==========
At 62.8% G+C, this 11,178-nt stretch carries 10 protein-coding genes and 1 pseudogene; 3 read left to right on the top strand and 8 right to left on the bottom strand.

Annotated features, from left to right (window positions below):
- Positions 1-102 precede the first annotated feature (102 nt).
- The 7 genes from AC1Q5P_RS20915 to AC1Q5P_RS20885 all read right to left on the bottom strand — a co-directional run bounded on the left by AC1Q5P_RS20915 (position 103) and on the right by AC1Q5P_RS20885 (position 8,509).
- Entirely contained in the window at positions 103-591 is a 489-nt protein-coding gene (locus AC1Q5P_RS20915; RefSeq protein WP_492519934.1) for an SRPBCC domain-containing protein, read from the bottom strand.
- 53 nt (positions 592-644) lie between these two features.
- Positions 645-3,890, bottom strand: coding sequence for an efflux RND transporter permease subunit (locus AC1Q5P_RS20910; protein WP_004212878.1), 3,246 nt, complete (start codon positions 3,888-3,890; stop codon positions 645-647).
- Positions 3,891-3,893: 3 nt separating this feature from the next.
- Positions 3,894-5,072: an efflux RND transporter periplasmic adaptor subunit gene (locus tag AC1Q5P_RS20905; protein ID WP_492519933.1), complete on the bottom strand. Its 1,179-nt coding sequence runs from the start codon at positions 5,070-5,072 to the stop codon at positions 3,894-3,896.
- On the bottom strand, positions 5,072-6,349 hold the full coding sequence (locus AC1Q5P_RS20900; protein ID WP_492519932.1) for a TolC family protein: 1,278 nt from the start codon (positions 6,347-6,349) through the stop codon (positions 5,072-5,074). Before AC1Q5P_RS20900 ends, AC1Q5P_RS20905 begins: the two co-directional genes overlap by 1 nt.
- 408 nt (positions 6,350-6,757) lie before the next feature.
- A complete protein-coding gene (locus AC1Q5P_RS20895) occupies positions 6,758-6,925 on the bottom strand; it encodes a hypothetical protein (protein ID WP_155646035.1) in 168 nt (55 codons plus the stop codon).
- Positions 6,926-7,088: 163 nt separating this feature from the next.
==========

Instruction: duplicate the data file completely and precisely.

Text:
At 62.8% G+C, this 11,178-nt stretch carries 10 protein-coding genes and 1 pseudogene; 3 read left to right on the top strand and 8 right to left on the bottom strand.

Annotated features, from left to right (window positions below):
- Positions 1-102 precede the first annotated feature (102 nt).
- The 7 genes from AC1Q5P_RS20915 to AC1Q5P_RS20885 all read right to left on the bottom strand — a co-directional run bounded on the left by AC1Q5P_RS20915 (position 103) and on the right by AC1Q5P_RS20885 (position 8,509).
- Entirely contained in the window at positions 103-591 is a 489-nt protein-coding gene (locus AC1Q5P_RS20915; RefSeq protein WP_492519934.1) for an SRPBCC domain-containing protein, read from the bottom strand.
- 53 nt (positions 592-644) lie between these two features.
- Positions 645-3,890, bottom strand: coding sequence for an efflux RND transporter permease subunit (locus AC1Q5P_RS20910; protein WP_004212878.1), 3,246 nt, complete (start codon positions 3,888-3,890; stop codon positions 645-647).
- Positions 3,891-3,893: 3 nt separating this feature from the next.
- Positions 3,894-5,072: an efflux RND transporter periplasmic adaptor subunit gene (locus tag AC1Q5P_RS20905; protein ID WP_492519933.1), complete on the bottom strand. Its 1,179-nt coding sequence runs from the start codon at positions 5,070-5,072 to the stop codon at positions 3,894-3,896.
- On the bottom strand, positions 5,072-6,349 hold the full coding sequence (locus AC1Q5P_RS20900; protein ID WP_492519932.1) for a TolC family protein: 1,278 nt from the start codon (positions 6,347-6,349) through the stop codon (positions 5,072-5,074). Before AC1Q5P_RS20900 ends, AC1Q5P_RS20905 begins: the two co-directional genes overlap by 1 nt.
- 408 nt (positions 6,350-6,757) lie before the next feature.
- A complete protein-coding gene (locus AC1Q5P_RS20895) occupies positions 6,758-6,925 on the bottom strand; it encodes a hypothetical protein (protein ID WP_155646035.1) in 168 nt (55 codons plus the stop codon).
- Positions 6,926-7,088: 163 nt separating this feature from the next.